The purpose of scientific research is to gather information and generate knowledge using both theoretical and experimental means. This work is often divided into pure research, where as yet there is no intended application, and applied research, which has a set target.
Research scientists contribute to knowledge in the fields of the natural sciences, medical science, computer science, environmental science and the social sciences. They make hypotheses, collect data and interpret results in order to answer questions about humans and the natural world. Research scientists normally have either a masters or doctorate degree in their specific fields of study, such as Physics, Biology, Biotechnology, Chemistry, Computer Science, Environmental Science or Psychology.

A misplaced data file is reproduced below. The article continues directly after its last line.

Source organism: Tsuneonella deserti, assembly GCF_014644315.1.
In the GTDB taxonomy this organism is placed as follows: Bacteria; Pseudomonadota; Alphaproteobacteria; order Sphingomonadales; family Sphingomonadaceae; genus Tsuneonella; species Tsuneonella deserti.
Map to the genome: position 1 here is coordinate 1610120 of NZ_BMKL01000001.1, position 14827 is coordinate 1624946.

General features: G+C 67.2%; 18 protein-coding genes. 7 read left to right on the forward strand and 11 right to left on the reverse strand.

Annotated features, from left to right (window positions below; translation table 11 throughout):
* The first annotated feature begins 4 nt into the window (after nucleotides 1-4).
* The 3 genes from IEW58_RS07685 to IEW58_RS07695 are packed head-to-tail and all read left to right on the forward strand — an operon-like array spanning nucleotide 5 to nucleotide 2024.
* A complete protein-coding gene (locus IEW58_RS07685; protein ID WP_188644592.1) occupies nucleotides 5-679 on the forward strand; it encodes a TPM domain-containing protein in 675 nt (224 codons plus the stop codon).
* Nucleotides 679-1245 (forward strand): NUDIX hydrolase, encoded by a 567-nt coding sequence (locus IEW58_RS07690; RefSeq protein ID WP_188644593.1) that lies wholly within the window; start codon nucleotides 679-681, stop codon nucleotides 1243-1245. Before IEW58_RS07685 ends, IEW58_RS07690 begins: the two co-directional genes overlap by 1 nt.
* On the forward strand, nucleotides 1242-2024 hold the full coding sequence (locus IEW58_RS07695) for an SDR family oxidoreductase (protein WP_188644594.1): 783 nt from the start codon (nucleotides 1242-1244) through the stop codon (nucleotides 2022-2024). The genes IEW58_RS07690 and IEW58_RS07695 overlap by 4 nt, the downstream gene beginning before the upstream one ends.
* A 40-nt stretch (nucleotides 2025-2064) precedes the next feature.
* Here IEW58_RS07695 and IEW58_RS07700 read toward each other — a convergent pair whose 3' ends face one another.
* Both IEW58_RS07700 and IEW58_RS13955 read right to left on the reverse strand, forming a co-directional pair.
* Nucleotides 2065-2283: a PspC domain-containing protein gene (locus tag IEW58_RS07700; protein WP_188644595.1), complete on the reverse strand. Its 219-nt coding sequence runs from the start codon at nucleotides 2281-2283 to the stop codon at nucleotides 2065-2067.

A position as a research scientist in industry is different from one at a higher education institute or at a research institution.
- Planning, designing and conducting experiments to investigate and analyse scientific phenomena
- Extrapolating data to develop theories which aim to explain these phenomena
- Keeping up to date by reading specialist literature and writing scientific articles for publication
- Writing research grants proposals/applications for funding
- Managing a research team
- Teaching undergraduate and postgraduate classes
- Supervising graduate student research and having regular meetings with them
- Serving on university committees to discuss faculty hiring, curriculum development, graduate training and day-to-day administrative business.